AI could be used to detect major complications of diabetes by scanning a patient’s eyes
- The equipment will scan nerves at the front of the eye rather than the back
- The AI element of the device will hopefully be able to predict future damage
Artificial intelligence could detect a major complication of diabetes by scanning a patient’s eyes.
Researchers from the University of Liverpool and Manchester Metropolitan University are tweaking equipment currently used by high street optometrists to detect diabetic peripheral neuropathy (DPN).
It will work by scanning nerves at the front of the eye rather than the back, with the AI element of the device able to predict future damage.
Dr Uazman Alam, from the Institute of Life Course and Medical Sciences at the University of Liverpool, said: ‘What we know from a body of work which I’ve been very heavily involved in over the past 15 to 20 years, is that the nerves at the front of the eye actually reflect nerve damage elsewhere in the body.’
DPN is a major complication of diabetes and the number one cause of limb amputation in diabetic patients.
Researchers from the University of Liverpool and Manchester Metropolitan University are tweaking equipment currently used by high street optometrists to detect diabetic peripheral neuropathy ((file image of a doctor examining a patient’s eye)
It is caused when high blood sugar levels damage the nerves that send messages from the brain and spinal cord to the rest of the body.
The team has been given £1.4million to develop the new machine, which is essentially a redesigned optical coherence tomography (OCT) device, a tool used by optometrists to scan the back of the eye.
The test currently used to detect sensory loss in the limbs of diabetic people is called the 10 gram monofilament.
But the researchers say the ‘crude’ screening, which measures the nerves in a person’s foot, currently misses a lot of people with the condition.
Dr Alam said: ‘At the moment, [patients] are screened, but the tests we use aren’t sensitive. This we’re hoping will be a lot more sensitive.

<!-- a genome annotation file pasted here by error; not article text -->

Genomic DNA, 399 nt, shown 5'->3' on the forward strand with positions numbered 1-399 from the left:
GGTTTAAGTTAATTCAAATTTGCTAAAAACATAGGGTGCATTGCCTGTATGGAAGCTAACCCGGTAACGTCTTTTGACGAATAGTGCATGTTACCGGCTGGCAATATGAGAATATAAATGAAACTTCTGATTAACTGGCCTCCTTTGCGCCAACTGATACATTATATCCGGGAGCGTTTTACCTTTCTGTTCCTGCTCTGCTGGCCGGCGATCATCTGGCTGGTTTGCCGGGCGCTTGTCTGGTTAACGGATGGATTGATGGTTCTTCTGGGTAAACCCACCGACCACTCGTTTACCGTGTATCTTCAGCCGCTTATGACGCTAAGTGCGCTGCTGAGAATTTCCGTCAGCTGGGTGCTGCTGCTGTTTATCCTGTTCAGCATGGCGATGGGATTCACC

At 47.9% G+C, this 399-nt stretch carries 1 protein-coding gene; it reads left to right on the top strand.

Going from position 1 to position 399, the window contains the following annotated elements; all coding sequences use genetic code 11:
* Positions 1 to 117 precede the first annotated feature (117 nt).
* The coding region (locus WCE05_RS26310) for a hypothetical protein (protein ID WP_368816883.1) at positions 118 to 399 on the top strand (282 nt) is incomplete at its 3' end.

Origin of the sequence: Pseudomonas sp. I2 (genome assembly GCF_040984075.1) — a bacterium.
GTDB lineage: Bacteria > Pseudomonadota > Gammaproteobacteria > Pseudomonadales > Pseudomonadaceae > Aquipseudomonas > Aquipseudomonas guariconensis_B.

‘Rather than having to take measurements of the nerves, we can use the entire image to detect the nerve damage and actually predict those who will develop it.’
In June, a study suggested more than one billion people globally could be living with diabetes in the coming decades.
The paper, published by The Lancet Diabetes and Endocrinology journal, said that by 2050, some 1.3billion people will have diabetes – more than double the 529million cases in 2021.
DPN is a major complication of diabetes and the number one cause of limb amputation in diabetic patients (file image of a doctor examining a patient’s eye)
It is hoped the study will conclude in 2027 and will ultimately result in a pilot clinical validation trial in healthy and diabetic volunteers at Aintree University Hospital in Liverpool.
Dr Alam predicts that AI will ‘be an important facet of all healthcare systems at some point’ but ‘will need developing further’ before it is adopted widely.
‘I think we have to remember that AI is not just the images that we’re talking about, but it can also be data as well,’ he said.
‘It’s here to stay. We need to develop it in a way that is ethical.
‘I think it’s important and I think it probably actually needs to be taught in medical schools as well. It’s going to be entrenched within the healthcare system.’
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